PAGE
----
* No, I'm not going to list out all of my Laws of Electronic Book Design. That would require me to actually codify them.

** Let's not forget the corollary to this law: Just because you should doesn't mean you can.

Post Author: Rico
Monday, May 16, 2005 9:01:35 AM (Pacific Daylight Time, UTC-07:00) 

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# Tuesday, May 10, 2005

[Previous posts in series: The Complutensian Polyglot, Erasmus' New Testament(s), Stephanus' 1546 GNT, and Beza's 1598 Greek NT.]

This is the edition that many Bible Software packages title 1550 Stephanus Textus Receptus or something like that. The electronic editions you'll find have their genesis with Dr. Maurice Robinson's work. You can download the raw text (no accents, moveable nu normalized, no casing) edition of Dr. Robinson's work at byztxt.com (nb: byztxt.com no longer exists and now links to indecent and rude material).

Here's the title page of the edition:


The typographical device (representing the typesetter, as I understand it) is pretty much the same as the 1546 edition, though this reproduction is much clearer than the 1546. And the mention of the Gospels and Acts is interesting. But that's because this is a two-volume set with the first volume (cover page above) for the Gospels and Acts, the second volume for everything else (Paulines — which include Hebrews in this list; Catholic epistles, and the Apocalypse).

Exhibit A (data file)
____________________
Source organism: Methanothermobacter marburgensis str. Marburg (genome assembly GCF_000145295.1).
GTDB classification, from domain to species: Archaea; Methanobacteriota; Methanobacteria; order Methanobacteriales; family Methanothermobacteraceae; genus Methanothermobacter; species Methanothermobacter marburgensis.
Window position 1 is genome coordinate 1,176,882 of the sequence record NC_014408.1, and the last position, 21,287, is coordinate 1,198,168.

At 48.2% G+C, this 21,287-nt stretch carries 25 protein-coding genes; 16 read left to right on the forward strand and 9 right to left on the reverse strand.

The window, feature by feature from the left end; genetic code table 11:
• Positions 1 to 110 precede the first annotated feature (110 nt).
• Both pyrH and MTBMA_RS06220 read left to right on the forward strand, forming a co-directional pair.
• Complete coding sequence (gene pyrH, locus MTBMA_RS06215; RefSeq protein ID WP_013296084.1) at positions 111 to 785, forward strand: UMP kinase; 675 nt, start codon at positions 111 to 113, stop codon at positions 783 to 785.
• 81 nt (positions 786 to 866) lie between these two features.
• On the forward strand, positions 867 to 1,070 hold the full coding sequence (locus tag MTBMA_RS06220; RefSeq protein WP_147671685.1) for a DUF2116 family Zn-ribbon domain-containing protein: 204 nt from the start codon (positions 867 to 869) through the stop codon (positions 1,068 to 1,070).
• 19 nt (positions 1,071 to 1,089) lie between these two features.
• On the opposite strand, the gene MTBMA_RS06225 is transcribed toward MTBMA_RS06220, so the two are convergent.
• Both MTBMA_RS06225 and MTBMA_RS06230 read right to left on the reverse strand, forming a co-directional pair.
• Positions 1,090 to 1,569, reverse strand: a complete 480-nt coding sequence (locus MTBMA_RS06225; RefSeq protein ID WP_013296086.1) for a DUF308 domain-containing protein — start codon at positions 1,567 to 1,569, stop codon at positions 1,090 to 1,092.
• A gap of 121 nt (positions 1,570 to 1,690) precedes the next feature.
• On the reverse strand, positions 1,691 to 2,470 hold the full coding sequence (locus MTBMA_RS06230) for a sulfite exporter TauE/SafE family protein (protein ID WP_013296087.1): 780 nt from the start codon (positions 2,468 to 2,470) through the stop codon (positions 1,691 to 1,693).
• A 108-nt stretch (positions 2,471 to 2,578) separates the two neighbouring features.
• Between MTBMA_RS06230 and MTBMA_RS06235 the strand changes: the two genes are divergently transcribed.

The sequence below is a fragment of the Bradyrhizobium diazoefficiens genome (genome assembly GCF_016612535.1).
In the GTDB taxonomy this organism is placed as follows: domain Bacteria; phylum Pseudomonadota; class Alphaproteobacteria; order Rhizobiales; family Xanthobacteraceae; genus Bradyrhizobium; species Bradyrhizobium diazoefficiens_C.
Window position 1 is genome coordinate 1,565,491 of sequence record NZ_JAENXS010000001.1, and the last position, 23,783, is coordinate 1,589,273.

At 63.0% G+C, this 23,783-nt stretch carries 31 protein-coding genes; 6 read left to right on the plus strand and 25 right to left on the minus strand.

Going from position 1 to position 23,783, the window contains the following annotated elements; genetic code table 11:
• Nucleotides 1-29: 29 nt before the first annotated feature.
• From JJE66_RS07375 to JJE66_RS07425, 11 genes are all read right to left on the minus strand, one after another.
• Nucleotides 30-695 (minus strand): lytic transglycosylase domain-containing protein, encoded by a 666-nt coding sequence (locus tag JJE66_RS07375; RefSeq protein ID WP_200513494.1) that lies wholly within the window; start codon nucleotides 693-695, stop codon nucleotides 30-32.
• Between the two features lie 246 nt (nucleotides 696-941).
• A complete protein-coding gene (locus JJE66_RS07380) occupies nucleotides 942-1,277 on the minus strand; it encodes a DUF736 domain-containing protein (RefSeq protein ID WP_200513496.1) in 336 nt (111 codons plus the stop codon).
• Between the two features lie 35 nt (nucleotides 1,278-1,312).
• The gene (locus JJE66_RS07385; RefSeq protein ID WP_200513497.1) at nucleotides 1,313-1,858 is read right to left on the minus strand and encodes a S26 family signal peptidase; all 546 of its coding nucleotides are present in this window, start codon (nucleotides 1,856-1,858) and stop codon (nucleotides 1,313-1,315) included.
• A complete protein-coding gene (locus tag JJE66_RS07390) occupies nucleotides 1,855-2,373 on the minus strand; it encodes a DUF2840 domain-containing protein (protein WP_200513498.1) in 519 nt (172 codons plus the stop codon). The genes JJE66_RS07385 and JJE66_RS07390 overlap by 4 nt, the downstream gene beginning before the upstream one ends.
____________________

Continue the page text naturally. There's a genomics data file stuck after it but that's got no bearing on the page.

How about that initial page of First Timothy? You can see a page number in the upper left. This appears to be set, not added after the fact. But what else is going on besides an even larger initial drop-cap (seven lines!!)?

Well, there are cross-references in the outer margin (the left margin in the above image) and textual notes in the inner margin. That's pretty cool. The Greek uncial letters represent stichoi, I think — but that's a complete guess on my part. But that means that I don't know what the numeric indicators are on the inner margin.